While Oswald says that the picture of him holding two guns in the backyard was faked, the HSCA photo experts concluded that the image was authentic. Like we discussed before, there were several reasons why they reached this conclusion: the scratches around the edge of image, the imperfect edges, and the blur away from the center of the image. All of those things were consistent with the photo coming from the Imperial Reflex Camera.[4] And the HSCA photo panel did test CE 750, the specific Imperial Reflex Camera that was ultimately determined to belong to Oswald.

 

Aside from Oswald’s claim that the photos are faked, are there any other reasons to believe that may be true? If you ask Warren Report critics, there are at least nine more reasons to doubt the authenticity of the backyard photos.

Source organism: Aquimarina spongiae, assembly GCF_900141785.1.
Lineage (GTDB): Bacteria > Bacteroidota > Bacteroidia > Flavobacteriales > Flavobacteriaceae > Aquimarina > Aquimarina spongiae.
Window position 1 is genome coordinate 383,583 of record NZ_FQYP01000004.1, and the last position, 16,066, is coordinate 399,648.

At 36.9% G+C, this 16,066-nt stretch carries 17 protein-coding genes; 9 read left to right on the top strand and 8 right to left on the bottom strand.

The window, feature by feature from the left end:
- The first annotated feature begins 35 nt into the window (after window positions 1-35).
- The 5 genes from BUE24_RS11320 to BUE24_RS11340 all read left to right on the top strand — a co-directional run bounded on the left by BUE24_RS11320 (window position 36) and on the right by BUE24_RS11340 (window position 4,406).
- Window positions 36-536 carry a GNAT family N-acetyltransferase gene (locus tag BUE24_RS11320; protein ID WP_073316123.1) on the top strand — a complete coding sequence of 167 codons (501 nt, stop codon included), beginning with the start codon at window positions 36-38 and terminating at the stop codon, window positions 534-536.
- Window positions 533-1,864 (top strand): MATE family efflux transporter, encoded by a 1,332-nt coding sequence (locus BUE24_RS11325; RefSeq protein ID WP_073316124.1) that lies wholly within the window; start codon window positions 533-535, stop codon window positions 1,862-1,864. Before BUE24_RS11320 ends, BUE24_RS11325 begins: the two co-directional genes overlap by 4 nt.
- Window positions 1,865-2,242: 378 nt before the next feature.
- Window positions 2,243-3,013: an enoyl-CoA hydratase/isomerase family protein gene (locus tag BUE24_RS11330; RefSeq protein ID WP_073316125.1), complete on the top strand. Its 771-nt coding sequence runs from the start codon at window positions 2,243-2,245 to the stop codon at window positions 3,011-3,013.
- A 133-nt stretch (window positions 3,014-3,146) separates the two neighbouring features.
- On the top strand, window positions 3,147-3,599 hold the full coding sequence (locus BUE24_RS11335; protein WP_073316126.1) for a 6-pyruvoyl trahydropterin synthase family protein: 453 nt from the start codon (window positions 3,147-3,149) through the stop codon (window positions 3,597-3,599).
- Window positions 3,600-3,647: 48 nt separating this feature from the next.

First, the man pictured is wearing black pants and a black polo style shirt. After thorough searches, neither of those articles of clothing were found among Oswald’s belongings.[5] If the shirt and pants were found, it would be a strong argument in support of the photo being authentic. But, they weren’t found. Sure, Oswald could have gotten rid of the clothes, but only about 7 and a half months passed in between the date when the photos were allegedly taken and the search of Oswald’s belongings. Given that Oswald didn’t have a lot of money, it doesn’t seem like it would make sense for him to just throw those clothes away. If you think Oswald really did take these photos, it doesn’t make sense that Oswald would have thrown the clothes away to destroy the evidence because, remember, he took the incriminating photo in the first place. That’s the act of a zealot – not someone worried about avoiding jail.